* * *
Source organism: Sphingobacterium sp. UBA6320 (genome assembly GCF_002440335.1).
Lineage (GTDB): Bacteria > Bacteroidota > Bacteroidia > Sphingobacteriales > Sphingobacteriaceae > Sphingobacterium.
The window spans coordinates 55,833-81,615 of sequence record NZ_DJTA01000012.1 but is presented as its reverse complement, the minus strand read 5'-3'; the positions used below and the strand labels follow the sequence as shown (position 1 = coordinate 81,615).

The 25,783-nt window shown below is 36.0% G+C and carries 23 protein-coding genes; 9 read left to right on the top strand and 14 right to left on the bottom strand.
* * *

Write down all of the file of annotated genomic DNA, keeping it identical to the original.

Source organism: Sphingobacterium sp. UBA6320 (genome assembly GCF_002440335.1).
Lineage (GTDB): Bacteria > Bacteroidota > Bacteroidia > Sphingobacteriales > Sphingobacteriaceae > Sphingobacterium.
The window spans coordinates 55,833-81,615 of sequence record NZ_DJTA01000012.1 but is presented as its reverse complement, the minus strand read 5'-3'; the positions used below and the strand labels follow the sequence as shown (position 1 = coordinate 81,615).

The 25,783-nt window shown below is 36.0% G+C and carries 23 protein-coding genes; 9 read left to right on the top strand and 14 right to left on the bottom strand.